Which school do you want to support?
Until recently, it seemed that schools were impervious to change. Classrooms looked just as they had 50 years ago, with the possible change from a blackboard to a whiteboard. But that’s the way that technology change happens. All of a sudden, the future arrives.
All of a sudden, the future arrives.
Advances in technology are rapidly changing the way that students learn in many schools. The oracles of this revolution, Clayton Christensen and Michael Horn, presented their case in the 2008 book Disrupting Class. In its pages, they argued that educational software and online teaching would become increasingly important. They suggested that the revolution had already quietly begun in places and subjects where there aren’t good alternatives. For example, as China becomes more of an economic peer with Europe and the US there is approximately zero chance that American schools will be able to keep up with demand for Mandarin language teachers.
Some of California’s highest-performing elementary schools were the first to make daily use of technology for instruction. In education lingo, the combination of learning from both teachers and technology has a special buzzword: "blended learning." For example, a charter school network called Rocketship uses a "blended learning" model that combines traditional instruction, technology, and tutoring to allow every student to learn at their own pace. They are continuing to refine their model, which they say works for students whether they are “catching up or racing ahead.” (You will know that using technology in education has become standard practice when the term "blended learning" fades from use.)
Tech is changing
see tech as a lever
Technology for education succeeds in part because it does not need to be fancy to be effective, at least for many students. Technology also has a charming tendency to improve over time. One of the most celebrated websites for education is the Khan Academy. This site began modestly as a giant set of short YouTube videos. One person, Salman Khan, posted hundreds of lessons on subjects from algebra to venture capital. Thousands around the globe have benefitted from his patient, clear tutorials. Today, the site is no longer just for the individual learner; it includes tools to help teachers, parents, and other "coaches" support students as they learn.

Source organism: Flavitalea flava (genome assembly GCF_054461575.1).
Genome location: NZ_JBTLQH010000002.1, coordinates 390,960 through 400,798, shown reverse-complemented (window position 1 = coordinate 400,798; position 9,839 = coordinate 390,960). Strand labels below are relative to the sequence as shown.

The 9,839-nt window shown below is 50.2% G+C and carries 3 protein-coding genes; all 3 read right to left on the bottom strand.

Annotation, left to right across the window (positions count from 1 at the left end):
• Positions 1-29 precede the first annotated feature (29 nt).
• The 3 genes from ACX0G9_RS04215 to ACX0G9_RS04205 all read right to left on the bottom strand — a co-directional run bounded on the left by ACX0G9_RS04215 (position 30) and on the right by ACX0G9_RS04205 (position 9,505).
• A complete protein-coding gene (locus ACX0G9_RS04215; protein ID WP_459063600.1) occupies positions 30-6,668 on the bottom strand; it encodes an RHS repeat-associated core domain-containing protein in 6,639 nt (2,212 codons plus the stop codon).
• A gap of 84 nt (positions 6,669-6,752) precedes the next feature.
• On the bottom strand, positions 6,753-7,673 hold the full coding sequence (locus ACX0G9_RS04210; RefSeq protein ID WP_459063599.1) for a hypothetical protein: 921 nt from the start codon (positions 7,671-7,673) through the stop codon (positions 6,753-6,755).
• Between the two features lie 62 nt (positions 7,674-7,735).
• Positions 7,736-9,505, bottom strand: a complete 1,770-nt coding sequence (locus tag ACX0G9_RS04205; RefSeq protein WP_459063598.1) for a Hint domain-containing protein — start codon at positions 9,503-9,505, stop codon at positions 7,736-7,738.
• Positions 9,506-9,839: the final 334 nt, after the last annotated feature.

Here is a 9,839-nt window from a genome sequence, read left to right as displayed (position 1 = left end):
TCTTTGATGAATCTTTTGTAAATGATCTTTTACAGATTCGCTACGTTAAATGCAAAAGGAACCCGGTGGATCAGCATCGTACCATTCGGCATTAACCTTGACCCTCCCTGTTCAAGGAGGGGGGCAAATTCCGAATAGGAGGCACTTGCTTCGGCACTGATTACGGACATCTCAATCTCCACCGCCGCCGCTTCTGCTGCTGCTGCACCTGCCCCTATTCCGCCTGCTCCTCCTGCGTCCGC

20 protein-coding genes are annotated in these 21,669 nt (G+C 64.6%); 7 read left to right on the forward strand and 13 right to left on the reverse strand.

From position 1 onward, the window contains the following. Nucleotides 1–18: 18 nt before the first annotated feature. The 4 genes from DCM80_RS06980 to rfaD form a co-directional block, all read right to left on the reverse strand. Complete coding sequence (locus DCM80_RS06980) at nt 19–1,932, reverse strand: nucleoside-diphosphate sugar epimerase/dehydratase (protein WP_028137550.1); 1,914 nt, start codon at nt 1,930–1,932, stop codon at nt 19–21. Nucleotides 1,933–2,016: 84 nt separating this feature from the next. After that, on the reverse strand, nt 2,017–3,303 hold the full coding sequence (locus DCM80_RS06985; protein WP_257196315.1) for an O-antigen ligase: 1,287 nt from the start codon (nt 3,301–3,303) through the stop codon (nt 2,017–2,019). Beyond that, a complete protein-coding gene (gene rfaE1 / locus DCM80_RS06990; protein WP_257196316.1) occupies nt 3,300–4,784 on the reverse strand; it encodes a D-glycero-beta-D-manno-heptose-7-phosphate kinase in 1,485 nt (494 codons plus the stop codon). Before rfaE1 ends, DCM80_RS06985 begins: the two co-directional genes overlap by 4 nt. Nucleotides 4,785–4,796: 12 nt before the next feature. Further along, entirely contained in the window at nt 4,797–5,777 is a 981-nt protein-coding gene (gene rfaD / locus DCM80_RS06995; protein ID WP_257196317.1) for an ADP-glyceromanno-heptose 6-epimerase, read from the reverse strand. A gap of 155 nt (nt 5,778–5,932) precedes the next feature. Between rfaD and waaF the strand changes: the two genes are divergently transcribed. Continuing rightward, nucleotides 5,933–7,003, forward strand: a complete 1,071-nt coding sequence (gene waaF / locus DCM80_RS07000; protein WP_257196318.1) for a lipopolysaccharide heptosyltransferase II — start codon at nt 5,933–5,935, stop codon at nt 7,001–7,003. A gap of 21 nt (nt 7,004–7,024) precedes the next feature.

Khan Academy is free, but computers, tablets, networks and tech staff aren't. Some schools face major cost challenges just getting computers and creating an infrastructure that makes internet connectivity possible. Even if a school’s digital infrastructure is up-to-date, teachers and school staff do not automatically know how to use it. Technology-savvy individuals have many employment options, and schools struggle to attract and retain staff with technical skills.
There is nothing automatic about this revolution in learning. Some schools will be faster than others to take advantage of the possibilities. Consistent with Christensen’s theory, in America many of the first students to take advantage of online learning were “homeschool” students, whose parents chose not to enroll them in regular schools for religious or other reasons. Online learning also offers enormous promise for economic development in high poverty settings; education researcher Sugata Mitra has documented examples of students self-organizing to learn from online resources without even the benefit of a teacher to guide them.
Computing power and connectivity have shifted homeschooling to a new and fast-growing format: “virtual schools.” In its most pure manifestation, virtual schools are organized as charter schools. Students enroll, receive a computer if they don’t have one, and sign up for courses.
Virtual schools can take many forms, and are steadily inventing new ways of working. Students may work with teachers and other students online and by phone. They may meet in person. They may be oriented toward self-paced learning, or may have a fixed schedule.